Well done again team. At HQ, we all salute you and thank you for being part of Metalier International. Granlyn also does amazing work. If you haven’t seen The Leicester Grand Hotel you should check it out here.

To contact Craig click here.
To contact Alison click here

And to contact HQ click here or complete the form below.


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Bronze bowls

Bronze bowls | Metalier liquid metal

Metalier Bronze bowls were created by a design student 

The bronze bowls created by design student, Shiri, resulted from her exploration of how traditional processes and materials could be complemented and extended using contemporary approaches - the best of the old alongside the best of the new.

The bronze bowls project were part of the second year Industrial Design and Innovation programme at AUT, Auckland. This programme is supported by Rebecca Dowie of Douglas and Bec. This company has been producing furniture and lighting since 2006. It has a particular focus on creators with an artisanal ethos who produce thoughtful, innovative ideal fit for an AUT Studio project!

To create the bronze bowls Shiri used the precision that CNC cutting can achieve to form 'nesting' wooden forms. Her original plan had been to use cast bronze linings to her wooden bowls, but the cost to prepare and finish these, along with the weight led her to look for alternatives. Metalier cold sprayed bronze allowed her to successfully meet both practical and aesthetic objectives; the CNC lining was an exact fit to the inside of the wooden bowl, something that would have been far more difficult to achieve had it been done in conventional ways.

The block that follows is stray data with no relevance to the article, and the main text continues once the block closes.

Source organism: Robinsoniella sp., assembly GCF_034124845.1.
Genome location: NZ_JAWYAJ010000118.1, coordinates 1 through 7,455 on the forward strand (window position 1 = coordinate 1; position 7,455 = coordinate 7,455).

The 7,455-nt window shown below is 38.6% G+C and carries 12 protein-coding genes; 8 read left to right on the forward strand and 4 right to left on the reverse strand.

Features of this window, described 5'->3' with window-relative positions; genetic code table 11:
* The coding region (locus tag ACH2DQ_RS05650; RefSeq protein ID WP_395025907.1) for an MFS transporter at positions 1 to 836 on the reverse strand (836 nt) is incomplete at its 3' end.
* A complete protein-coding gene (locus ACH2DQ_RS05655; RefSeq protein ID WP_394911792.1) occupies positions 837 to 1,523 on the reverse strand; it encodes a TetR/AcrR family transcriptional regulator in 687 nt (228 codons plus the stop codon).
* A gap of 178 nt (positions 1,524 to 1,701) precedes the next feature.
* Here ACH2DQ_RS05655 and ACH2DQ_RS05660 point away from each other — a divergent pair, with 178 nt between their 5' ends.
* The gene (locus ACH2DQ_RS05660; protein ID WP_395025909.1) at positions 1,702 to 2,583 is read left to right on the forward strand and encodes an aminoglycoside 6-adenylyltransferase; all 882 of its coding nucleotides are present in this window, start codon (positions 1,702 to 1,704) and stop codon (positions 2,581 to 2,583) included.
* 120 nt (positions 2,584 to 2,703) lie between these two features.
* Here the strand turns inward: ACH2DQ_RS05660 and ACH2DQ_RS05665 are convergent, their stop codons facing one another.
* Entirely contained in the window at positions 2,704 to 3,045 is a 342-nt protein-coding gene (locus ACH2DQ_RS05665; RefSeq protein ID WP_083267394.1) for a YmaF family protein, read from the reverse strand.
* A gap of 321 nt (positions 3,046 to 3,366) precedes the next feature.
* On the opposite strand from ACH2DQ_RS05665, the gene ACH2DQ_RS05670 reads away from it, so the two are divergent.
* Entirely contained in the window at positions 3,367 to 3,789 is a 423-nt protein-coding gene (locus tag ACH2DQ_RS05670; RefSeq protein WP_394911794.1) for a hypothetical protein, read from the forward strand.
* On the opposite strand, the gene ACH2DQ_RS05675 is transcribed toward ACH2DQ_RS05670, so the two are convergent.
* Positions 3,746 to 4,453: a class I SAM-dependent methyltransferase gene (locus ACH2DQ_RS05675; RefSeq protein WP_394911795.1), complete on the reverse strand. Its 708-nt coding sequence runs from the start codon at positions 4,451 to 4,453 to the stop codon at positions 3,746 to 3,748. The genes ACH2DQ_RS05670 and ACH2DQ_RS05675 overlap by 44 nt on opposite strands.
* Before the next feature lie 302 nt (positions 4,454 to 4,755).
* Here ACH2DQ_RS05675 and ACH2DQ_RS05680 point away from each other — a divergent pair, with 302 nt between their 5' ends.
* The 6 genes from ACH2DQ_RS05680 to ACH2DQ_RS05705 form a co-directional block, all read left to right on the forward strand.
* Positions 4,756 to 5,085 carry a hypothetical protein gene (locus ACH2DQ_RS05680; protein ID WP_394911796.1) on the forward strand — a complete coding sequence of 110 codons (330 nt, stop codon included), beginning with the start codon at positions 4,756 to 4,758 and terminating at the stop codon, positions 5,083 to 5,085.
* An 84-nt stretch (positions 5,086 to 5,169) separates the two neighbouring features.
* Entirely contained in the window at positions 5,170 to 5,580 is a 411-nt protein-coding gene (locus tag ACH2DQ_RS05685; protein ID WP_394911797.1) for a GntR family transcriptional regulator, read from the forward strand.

Michael Smythe in his recent book describes New Zealand Design as 'neither opulent nor sterile. It is accomplished with a light touch rather than a heavy hand. It delights in who it's for and how it's made. It is direct and to the point, and it doesn't take itself too seriously. It offers no 'bullshit' honesty with a twinkle in its eye..." Students were asked design more or less anything within the gamut of domestic ware, but to purposefully set about acknowledging these characteristics in their work.

An intelligent marriage of materials, sensitive use of form and materials in an unconventionally conventional bowl....a good example of Kiwi design?

Talk to us to see how we can help the twinkle in your eye. Contact us here or complete the form below.


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metal hands

Metal hands | Metalier Liquid Metal

Metal hands caught Metalier’s eyes

Metal hands used as a handle in a dear little church in Little Akaroa, Pigeon Bay on Banks Peninsular, New Zealand, caught my eye on a recent visit to the South Island. The history of the church and the settlement in Little Akaroa is an interesting one.  Bishop Selwyn visited there in February 1856 travelling in his mission schooner.